America spends tons of money on education even though the final product isn't very impressive. If children are indeed the future, then they're certainly an expensive one: Of the $3.2 trillion in total expenditures for local and state governments in 2012, education accounted for nearly 28 percent, or $869.2 billion, according to the latest data from the Census Bureau. That figure topped government spending in any other sector, almost doubling the second-largest recipient of taxpayer dollars—public welfare.
Local and State Spending by Sector
But while much attention centers on how much schools are spending, it's also worth examining how well it’s being spent. And it's not a new question. A few years ago the New York Times, for example, hosted a debate in its opinion section about the worthiness of education spending.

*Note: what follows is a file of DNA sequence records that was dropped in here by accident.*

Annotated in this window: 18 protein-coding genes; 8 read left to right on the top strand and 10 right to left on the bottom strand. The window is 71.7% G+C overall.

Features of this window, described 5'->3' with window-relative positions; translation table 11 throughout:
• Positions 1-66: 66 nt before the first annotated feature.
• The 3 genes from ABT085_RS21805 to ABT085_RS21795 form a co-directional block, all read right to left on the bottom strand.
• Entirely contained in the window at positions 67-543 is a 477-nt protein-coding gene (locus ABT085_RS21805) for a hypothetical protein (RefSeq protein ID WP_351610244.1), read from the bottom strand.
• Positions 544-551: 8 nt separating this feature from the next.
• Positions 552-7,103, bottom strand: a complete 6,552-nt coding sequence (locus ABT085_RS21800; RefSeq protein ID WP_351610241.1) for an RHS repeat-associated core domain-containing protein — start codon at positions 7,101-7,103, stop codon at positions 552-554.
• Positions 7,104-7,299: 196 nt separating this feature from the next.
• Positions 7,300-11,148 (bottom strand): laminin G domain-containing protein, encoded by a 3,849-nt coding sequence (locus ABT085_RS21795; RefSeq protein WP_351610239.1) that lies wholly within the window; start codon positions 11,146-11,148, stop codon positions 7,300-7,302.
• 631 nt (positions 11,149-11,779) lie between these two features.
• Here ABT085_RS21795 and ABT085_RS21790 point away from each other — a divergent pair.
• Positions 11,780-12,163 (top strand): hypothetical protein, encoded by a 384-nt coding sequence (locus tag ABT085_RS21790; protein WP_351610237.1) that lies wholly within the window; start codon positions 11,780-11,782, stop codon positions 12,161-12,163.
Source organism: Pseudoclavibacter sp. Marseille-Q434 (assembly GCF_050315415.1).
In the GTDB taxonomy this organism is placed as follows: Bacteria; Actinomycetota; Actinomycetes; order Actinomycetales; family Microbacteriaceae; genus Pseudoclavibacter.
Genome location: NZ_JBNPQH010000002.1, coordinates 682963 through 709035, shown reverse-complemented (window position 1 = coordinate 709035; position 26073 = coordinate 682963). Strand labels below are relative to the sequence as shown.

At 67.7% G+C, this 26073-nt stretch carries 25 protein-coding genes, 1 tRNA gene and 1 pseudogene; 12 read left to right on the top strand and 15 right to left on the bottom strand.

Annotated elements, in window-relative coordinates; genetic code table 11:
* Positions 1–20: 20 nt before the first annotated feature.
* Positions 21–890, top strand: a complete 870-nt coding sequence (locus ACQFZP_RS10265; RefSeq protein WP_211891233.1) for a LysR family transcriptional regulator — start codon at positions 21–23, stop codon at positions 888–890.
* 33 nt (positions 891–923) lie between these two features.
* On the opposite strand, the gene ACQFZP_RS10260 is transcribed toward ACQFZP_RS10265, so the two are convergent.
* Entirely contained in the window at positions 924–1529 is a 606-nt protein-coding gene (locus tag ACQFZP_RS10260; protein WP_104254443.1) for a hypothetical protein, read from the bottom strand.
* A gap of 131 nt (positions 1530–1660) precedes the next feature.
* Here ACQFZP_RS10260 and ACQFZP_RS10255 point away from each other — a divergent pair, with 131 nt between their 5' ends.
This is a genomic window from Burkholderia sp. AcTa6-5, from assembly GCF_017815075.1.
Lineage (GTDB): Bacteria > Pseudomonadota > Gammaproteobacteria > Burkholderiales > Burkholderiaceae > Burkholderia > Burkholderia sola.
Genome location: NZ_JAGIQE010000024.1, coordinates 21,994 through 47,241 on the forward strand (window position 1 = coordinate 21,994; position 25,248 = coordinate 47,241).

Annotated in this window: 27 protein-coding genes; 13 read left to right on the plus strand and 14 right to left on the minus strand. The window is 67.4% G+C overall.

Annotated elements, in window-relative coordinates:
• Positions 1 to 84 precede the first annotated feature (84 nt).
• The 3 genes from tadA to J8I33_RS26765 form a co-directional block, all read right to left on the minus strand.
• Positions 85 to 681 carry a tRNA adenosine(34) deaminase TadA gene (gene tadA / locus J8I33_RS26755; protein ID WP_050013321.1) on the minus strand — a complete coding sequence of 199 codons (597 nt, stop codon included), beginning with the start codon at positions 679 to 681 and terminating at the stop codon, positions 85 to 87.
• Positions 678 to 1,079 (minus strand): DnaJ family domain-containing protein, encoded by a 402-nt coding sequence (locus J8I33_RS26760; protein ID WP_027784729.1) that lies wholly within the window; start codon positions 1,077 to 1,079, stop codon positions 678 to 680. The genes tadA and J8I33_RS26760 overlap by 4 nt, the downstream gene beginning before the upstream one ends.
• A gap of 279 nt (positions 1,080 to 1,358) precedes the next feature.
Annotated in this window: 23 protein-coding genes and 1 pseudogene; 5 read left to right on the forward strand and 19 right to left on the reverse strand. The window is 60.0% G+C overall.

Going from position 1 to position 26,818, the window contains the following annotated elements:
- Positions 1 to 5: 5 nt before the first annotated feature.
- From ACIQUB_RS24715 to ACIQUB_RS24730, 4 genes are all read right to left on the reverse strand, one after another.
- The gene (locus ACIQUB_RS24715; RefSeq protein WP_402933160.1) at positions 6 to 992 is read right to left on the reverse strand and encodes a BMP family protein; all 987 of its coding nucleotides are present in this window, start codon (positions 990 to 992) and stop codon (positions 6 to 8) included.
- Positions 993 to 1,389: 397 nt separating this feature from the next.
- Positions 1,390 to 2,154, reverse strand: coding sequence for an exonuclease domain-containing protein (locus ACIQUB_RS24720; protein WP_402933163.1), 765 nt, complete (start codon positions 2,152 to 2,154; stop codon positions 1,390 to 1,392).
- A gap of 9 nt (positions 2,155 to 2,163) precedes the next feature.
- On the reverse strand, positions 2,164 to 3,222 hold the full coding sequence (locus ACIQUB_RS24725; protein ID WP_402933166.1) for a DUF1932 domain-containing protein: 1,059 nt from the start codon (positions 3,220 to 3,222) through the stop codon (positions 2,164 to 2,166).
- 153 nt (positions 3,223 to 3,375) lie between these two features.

Meanwhile, audits regularly find wasted funds at the district level, including one last summer that identified more than $2.7 million in misspent technology funding for schools in Fort Worth, Texas. Another audit—this one for Jefferson County Public Schools in Louisville, Kentucky—resulted in over 200 recommendations for improvement.* The revelations were so damning that the state auditor, Adam Edelen, was quoted blaming the problem on "an unchecked bureaucracy that has become bloated and inefficient at the expense of the classroom." It's undeniable that the burden on taxpayers to foot the bill for education is a heavy one, especially when research shows that the quality of a school district directly correlates with the amount of tax dollars families put into their local economies.